Please note that tax, investment, pension and ISA rules can change and the information and any views contained in this article may now be inaccurate.
“Why am I being taxed so much on a pension withdrawal?”
Steve from Stroud
Last month I took a £20,000 uncrystallised funds pension lump sum (UFPLS) payment from my pension to pay for renovations to my house. I don’t have any other income so assumed I’d only pay tax of about £1,700.
However, I’ve just received my payment and it’s less than £13,000 – can this possibly be right?
Tom Selby, AJ Bell senior analyst, replies:
Unfortunately it sounds like you’re one of tens of thousands of people to fall foul of the pension freedoms tax trap.
Under Government rules anyone who accesses their retirement pot for the first time using the pension freedoms is taxed on a ‘Month 1’ basis.
This is an emergency tax code and means you receive 1/12th of your usual tax allowances.
So while normally you’d expect any income below £11,850 to be tax-free, where Month 1 is applied this reduces to just £987.50.
Similarly, the size of your basic-rate tax band drops from £34,500 to £2,875, while the higher-rate band falls from £115,500 to £9,625. Any income beyond this will be taxed at the additional rate of 45% under Month 1.
All of that means your hard-earned pension risks being hit with significantly higher tax charges than you would normally expect.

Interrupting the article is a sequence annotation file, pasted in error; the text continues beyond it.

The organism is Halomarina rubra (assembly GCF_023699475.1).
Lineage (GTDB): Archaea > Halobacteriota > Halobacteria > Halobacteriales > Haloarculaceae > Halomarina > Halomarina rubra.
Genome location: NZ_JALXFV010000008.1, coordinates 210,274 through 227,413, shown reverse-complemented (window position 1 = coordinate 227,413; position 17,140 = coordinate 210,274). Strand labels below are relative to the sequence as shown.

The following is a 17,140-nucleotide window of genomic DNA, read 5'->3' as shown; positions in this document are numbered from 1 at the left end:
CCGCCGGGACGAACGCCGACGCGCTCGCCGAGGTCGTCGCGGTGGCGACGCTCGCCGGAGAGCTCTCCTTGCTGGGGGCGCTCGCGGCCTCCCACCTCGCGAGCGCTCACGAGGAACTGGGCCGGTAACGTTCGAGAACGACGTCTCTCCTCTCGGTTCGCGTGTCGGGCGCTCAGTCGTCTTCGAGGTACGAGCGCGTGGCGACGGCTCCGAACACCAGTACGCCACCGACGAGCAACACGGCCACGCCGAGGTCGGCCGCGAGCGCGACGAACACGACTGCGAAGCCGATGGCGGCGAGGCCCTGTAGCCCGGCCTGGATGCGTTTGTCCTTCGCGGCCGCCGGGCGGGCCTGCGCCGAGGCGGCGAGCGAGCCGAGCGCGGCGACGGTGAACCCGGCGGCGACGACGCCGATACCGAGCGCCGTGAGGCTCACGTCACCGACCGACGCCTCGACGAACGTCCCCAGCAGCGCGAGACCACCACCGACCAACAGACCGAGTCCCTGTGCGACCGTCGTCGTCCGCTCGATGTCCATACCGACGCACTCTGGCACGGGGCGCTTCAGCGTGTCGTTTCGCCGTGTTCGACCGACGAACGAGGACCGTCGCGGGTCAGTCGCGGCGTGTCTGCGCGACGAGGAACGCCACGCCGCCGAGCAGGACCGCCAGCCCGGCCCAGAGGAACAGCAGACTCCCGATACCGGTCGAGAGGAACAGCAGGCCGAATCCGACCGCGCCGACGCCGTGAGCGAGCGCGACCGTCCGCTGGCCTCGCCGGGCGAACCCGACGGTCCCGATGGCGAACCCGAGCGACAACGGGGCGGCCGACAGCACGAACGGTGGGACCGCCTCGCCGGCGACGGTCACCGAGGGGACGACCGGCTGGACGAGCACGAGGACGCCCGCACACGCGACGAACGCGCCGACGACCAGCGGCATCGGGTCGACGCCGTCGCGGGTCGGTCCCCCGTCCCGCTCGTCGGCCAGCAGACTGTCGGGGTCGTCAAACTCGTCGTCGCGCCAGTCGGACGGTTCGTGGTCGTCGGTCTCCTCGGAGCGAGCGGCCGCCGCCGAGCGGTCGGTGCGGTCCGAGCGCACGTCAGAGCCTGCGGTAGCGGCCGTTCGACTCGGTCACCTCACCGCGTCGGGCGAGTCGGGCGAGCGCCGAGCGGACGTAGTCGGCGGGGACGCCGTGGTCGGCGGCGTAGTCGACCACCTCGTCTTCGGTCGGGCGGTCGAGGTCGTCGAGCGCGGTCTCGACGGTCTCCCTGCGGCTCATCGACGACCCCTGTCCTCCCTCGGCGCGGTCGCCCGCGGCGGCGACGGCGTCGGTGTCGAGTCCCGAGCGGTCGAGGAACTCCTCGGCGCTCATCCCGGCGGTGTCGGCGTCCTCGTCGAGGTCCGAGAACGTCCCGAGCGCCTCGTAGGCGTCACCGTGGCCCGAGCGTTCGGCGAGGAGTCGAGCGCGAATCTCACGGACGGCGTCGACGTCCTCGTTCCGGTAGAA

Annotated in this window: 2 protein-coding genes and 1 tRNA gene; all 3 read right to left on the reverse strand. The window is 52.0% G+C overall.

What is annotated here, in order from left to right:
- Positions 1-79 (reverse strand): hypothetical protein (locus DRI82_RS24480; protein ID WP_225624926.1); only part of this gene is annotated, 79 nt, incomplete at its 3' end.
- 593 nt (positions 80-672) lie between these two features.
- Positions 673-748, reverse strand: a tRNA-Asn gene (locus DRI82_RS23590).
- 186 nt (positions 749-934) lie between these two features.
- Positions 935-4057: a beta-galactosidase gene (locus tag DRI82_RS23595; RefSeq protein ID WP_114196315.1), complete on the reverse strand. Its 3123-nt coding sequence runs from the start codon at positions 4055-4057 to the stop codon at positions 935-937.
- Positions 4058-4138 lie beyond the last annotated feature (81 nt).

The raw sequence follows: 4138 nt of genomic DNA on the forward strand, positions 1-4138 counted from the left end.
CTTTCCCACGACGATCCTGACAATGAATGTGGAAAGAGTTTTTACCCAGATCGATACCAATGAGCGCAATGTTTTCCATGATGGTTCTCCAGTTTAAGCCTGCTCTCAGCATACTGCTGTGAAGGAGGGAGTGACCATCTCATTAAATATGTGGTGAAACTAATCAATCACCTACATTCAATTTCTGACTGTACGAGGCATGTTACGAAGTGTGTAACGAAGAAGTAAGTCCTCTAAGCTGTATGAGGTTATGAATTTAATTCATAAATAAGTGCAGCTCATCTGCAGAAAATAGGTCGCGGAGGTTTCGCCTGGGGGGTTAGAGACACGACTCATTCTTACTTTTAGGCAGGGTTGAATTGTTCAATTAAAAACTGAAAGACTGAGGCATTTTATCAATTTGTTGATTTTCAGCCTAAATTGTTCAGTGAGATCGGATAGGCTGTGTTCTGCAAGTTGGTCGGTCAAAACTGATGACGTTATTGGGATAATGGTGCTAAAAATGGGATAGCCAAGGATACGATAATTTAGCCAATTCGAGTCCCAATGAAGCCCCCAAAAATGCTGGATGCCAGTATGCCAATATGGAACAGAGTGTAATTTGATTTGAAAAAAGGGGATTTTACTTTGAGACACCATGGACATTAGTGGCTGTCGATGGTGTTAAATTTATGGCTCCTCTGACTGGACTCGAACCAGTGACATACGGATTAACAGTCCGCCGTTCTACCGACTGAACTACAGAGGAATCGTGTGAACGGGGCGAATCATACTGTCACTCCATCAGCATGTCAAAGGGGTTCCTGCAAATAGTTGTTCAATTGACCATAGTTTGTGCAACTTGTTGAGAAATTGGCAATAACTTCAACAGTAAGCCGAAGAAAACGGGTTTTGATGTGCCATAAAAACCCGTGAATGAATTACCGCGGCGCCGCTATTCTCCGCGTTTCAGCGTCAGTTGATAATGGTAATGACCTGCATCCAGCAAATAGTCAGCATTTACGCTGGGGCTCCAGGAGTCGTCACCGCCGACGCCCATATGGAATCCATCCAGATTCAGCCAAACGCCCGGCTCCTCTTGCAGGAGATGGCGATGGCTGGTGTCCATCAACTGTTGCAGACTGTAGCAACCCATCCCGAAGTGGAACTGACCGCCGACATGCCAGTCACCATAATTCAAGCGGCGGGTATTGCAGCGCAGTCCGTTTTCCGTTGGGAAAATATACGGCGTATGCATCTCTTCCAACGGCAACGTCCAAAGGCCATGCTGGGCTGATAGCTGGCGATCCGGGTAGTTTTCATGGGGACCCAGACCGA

It’s worth noting this doesn’t affect everyone who accesses their pension flexibly. If someone takes a regular income or multiple payments from their fund in a tax year then HMRC should be able to reconcile their tax position without them doing anything.
In your case, however, the best way to be absolutely sure you get the pension you are owed is by filling out the relevant Government reclaim form. You can find these forms here: www.gov.uk/claim-tax-refund
If the withdrawal used up your entire pension pot and you have no other income in the tax year, you need to fill in form P50Z.
If the payment used up your fund and you have other taxable income, fill in form P53Z.
Finally, if the payment didn’t use up your pension pot and you’re not taking regular payments, fill in form P55.
The good news is once you have filled out the appropriate form HMRC should refund you within 30 days. However, if you do nothing then there is no guarantee when your money will be paid back to you.
DO YOU HAVE A QUESTION ON RETIREMENT ISSUES?
Send an email to email@example.com with the words ‘Retirement question’ in the subject line. We’ll do our best to respond in a future edition of Shares.
Please note, we only provide guidance and we do not provide financial advice. If you’re unsure please consult a suitably qualified financial adviser. We cannot comment on individual investment portfolios.